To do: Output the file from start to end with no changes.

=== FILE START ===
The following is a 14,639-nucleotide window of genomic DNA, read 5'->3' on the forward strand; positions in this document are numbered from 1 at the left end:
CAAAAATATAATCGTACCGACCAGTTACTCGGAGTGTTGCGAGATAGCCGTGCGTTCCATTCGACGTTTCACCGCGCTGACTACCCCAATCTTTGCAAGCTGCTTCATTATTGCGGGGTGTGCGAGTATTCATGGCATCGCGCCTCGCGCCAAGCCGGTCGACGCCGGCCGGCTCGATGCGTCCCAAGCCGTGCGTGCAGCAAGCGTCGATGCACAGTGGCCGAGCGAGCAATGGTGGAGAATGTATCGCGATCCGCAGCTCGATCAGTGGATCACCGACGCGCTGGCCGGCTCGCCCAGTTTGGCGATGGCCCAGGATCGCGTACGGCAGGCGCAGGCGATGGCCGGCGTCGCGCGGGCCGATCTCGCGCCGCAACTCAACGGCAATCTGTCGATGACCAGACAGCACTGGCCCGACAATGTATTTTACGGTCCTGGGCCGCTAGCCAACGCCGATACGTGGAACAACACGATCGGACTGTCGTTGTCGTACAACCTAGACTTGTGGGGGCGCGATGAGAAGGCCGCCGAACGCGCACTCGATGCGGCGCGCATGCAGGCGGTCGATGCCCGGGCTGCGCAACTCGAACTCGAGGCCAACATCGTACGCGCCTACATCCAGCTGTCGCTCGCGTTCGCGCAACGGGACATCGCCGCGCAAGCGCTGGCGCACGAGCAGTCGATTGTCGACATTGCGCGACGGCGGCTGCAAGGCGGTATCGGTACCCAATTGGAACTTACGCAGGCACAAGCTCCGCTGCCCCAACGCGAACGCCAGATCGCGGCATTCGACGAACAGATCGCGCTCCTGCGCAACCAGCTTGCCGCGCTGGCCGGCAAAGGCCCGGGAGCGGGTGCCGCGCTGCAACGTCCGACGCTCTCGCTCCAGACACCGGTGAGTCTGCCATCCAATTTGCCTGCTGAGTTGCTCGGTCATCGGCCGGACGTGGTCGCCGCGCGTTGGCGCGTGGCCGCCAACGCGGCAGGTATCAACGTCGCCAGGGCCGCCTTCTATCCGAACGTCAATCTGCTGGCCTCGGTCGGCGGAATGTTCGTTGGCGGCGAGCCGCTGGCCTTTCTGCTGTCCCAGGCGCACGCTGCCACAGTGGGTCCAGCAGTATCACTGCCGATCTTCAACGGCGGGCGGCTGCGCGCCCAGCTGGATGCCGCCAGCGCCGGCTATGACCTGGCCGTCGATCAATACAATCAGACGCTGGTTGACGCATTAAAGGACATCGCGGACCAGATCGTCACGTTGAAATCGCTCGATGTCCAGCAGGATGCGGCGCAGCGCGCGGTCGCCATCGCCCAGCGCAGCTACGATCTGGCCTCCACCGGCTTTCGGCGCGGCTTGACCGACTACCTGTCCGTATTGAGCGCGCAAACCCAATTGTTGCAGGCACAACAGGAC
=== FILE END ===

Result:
The following is a 14,639-nucleotide window of genomic DNA, read 5'->3' on the forward strand; positions in this document are numbered from 1 at the left end:
CAAAAATATAATCGTACCGACCAGTTACTCGGAGTGTTGCGAGATAGCCGTGCGTTCCATTCGACGTTTCACCGCGCTGACTACCCCAATCTTTGCAAGCTGCTTCATTATTGCGGGGTGTGCGAGTATTCATGGCATCGCGCCTCGCGCCAAGCCGGTCGACGCCGGCCGGCTCGATGCGTCCCAAGCCGTGCGTGCAGCAAGCGTCGATGCACAGTGGCCGAGCGAGCAATGGTGGAGAATGTATCGCGATCCGCAGCTCGATCAGTGGATCACCGACGCGCTGGCCGGCTCGCCCAGTTTGGCGATGGCCCAGGATCGCGTACGGCAGGCGCAGGCGATGGCCGGCGTCGCGCGGGCCGATCTCGCGCCGCAACTCAACGGCAATCTGTCGATGACCAGACAGCACTGGCCCGACAATGTATTTTACGGTCCTGGGCCGCTAGCCAACGCCGATACGTGGAACAACACGATCGGACTGTCGTTGTCGTACAACCTAGACTTGTGGGGGCGCGATGAGAAGGCCGCCGAACGCGCACTCGATGCGGCGCGCATGCAGGCGGTCGATGCCCGGGCTGCGCAACTCGAACTCGAGGCCAACATCGTACGCGCCTACATCCAGCTGTCGCTCGCGTTCGCGCAACGGGACATCGCCGCGCAAGCGCTGGCGCACGAGCAGTCGATTGTCGACATTGCGCGACGGCGGCTGCAAGGCGGTATCGGTACCCAATTGGAACTTACGCAGGCACAAGCTCCGCTGCCCCAACGCGAACGCCAGATCGCGGCATTCGACGAACAGATCGCGCTCCTGCGCAACCAGCTTGCCGCGCTGGCCGGCAAAGGCCCGGGAGCGGGTGCCGCGCTGCAACGTCCGACGCTCTCGCTCCAGACACCGGTGAGTCTGCCATCCAATTTGCCTGCTGAGTTGCTCGGTCATCGGCCGGACGTGGTCGCCGCGCGTTGGCGCGTGGCCGCCAACGCGGCAGGTATCAACGTCGCCAGGGCCGCCTTCTATCCGAACGTCAATCTGCTGGCCTCGGTCGGCGGAATGTTCGTTGGCGGCGAGCCGCTGGCCTTTCTGCTGTCCCAGGCGCACGCTGCCACAGTGGGTCCAGCAGTATCACTGCCGATCTTCAACGGCGGGCGGCTGCGCGCCCAGCTGGATGCCGCCAGCGCCGGCTATGACCTGGCCGTCGATCAATACAATCAGACGCTGGTTGACGCATTAAAGGACATCGCGGACCAGATCGTCACGTTGAAATCGCTCGATGTCCAGCAGGATGCGGCGCAGCGCGCGGTCGCCATCGCCCAGCGCAGCTACGATCTGGCCTCCACCGGCTTTCGGCGCGGCTTGACCGACTACCTGTCCGTATTGAGCGCGCAAACCCAATTGTTGCAGGCACAACAGGAC